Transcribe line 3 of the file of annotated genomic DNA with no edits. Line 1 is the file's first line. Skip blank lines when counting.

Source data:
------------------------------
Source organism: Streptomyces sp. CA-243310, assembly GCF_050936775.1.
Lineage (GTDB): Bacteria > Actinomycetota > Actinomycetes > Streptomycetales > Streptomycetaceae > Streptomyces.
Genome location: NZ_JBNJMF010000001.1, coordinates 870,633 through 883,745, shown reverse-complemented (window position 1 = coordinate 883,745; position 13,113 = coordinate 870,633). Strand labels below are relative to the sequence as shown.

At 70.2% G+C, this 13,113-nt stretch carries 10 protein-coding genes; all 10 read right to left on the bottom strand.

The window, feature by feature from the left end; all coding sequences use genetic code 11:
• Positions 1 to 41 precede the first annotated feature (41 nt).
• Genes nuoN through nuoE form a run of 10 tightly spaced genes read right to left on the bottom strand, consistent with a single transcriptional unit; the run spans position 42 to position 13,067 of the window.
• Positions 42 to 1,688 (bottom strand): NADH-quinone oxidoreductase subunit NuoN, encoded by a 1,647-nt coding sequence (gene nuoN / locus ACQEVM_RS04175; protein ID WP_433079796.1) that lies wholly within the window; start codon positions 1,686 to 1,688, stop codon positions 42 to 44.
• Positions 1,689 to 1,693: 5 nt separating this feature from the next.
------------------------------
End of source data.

Genome location: NZ_JBNJMF010000001.1, coordinates 870,633 through 883,745, shown reverse-complemented (window position 1 = coordinate 883,745; position 13,113 = coordinate 870,633). Strand labels below are relative to the sequence as shown.